Discretionary Limit (DL, Discretionary Credit Limit, DCL, Non-Vetting Limit)
The amount up to which, according to given guidelines, the insured may set a credit limit without specific review by the insurer.
Each and Every First Loss
A type of first loss or excess to be deducted from each claim payment and to be kept for the account of the Insured.
Relates to German law concerning retention of title. It is different to UK rules in that when the creditor registers their claim in the insolvent estate they will only be entitled to potential dividends shared with other creditors. Not registering in time precludes any benefit and cannot be amended later.
Extension of Due Date (Due Date Extension, Deferral of Payment)
Granting of a credit term longer than agreed upon in the original sales contract.
Extension Period (Maximum Extension Period)
The theoretical period allowed by the Insurer, after the original invoice due date, for the policyholder to collect the credit debt before further action has to be taken under the policy.
An addendum or enhancement to the policy conditions.
Total amount underwritten by the Insurer as cover on a buyer, a country or under a policy or all policies.
Releases cash tied up in outstanding customer invoices, bridging the cash flow gap between raising an invoice and getting paid. This facility can provide an advance up to 85% against unpaid invoices. The Client’s debtor pays the Factor directly. Both the Factor or the Client can chase for payment.
First Loss Threshold (Non Qualifying Loss for AFL Policies)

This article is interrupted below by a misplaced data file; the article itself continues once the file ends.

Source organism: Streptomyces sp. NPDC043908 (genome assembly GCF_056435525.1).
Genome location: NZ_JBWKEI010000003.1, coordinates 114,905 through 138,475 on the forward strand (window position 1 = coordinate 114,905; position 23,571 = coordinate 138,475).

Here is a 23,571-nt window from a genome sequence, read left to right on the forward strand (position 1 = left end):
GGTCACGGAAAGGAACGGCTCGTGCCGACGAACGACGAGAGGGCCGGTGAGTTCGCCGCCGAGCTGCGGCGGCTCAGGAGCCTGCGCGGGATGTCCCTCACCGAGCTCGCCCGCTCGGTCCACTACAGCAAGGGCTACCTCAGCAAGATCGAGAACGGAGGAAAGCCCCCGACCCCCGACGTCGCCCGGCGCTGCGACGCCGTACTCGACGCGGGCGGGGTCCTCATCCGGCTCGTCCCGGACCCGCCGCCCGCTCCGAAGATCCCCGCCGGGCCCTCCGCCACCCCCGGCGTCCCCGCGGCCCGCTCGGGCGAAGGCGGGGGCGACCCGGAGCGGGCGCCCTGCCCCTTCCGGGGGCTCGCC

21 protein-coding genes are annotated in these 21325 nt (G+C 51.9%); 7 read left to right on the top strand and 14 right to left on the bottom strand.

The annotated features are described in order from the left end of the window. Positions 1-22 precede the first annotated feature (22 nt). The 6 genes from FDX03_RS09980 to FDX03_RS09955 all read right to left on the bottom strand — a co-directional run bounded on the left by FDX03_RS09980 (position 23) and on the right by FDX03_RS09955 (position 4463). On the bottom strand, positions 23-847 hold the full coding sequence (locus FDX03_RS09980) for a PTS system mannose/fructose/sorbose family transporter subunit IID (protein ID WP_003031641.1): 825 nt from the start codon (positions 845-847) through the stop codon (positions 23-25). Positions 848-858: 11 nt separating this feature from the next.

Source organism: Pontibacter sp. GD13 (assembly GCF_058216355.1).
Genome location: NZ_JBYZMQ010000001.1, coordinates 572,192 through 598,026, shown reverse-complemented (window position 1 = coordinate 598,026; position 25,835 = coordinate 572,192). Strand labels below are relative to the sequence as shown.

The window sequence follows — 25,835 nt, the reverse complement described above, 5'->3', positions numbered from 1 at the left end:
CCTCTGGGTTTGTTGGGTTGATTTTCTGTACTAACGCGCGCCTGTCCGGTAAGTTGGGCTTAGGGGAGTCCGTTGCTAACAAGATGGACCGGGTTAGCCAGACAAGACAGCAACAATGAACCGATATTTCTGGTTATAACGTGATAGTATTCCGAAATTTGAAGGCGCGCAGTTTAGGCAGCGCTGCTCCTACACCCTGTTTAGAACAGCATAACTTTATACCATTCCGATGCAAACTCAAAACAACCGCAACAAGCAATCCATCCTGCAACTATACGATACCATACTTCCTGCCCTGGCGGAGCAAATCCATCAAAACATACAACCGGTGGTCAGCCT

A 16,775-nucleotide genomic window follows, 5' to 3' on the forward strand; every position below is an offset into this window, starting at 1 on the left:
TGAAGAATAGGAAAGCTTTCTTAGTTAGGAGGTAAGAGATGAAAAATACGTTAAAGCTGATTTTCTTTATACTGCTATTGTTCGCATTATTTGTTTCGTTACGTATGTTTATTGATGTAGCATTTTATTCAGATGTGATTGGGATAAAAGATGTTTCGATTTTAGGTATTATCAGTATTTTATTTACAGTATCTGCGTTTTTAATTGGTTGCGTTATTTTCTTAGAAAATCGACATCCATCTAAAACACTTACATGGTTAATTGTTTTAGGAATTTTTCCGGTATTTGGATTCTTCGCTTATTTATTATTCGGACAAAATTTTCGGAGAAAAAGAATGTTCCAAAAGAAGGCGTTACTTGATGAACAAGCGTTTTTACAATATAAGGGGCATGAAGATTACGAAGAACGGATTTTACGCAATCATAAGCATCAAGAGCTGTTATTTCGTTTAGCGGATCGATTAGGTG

The amount below which losses do not qualify for indemnification and are to be kept by the insured for their own account.
Goods supplied under a contract of sale between the Policyholder and the Buyer.
A parent company that will invariably be the vehicle that issues guarantees for its subsidiaries.
Funding advanced against confirmed orders up to 85% against overseas unpaid invoices. The funder will chase the invoice.
The level of cover that an insurance policy will settle claims subject to compliance on all terms and conditions.
A judicial or administrative procedure whereby the assets and affairs of the buyer are made subject to control or supervision by the court or a person or body appointed by the court or by law, for the purpose of reorganisation or liquidation of the buyer or of the rescheduling, settlement or suspension of payment of its debts.
There are different types of Insolvency, and for the people who administer them:
- Debenture holders will put a company into Administration or Receivership to recover their charges
- Where there are no funds, Liquidation applies and through the Official Receiver if there are insufficient funds to pay fees
- For individuals (Sole Traders and Partnerships) the route is Bankruptcy
- Raw materials
- Direct labour costs
- Preparation of goods prior to the physical manufacturing process
- Purchase of goods by the Policyholder for onward sale to the Buyer
- Work in Progress costs incurred in manufacturing
- Stock awaiting delivery
- Pre-paid delivery costs
The party offering insurance policies for premiums, also known as an underwriter.
The amount owed to the policyholder by the Buyer but not more than the Insured Loss as defined by the approved policy credit limit.
Irrevocable (Documentary) Letter Of Credit
Unalterable obligation of a bank authorising a person or company to draw money up to a specified amount, usually via a third party bank, subject to documentary compliance.
Joint Insured (Additional Named Insured, Co-Insured)
A party, which together with the Lead Insured, purchases the insurance policy and assumes specified responsibilities and obligations under the policy. The relevant turnover of each entity is co-insured under the single policy document. If the Lead Insured fails the Joint Insureds can benefit from the policy provided all charges and costs are met.
Written evidence of an approved credit limit which forms part of the policy.
Limited Liability Company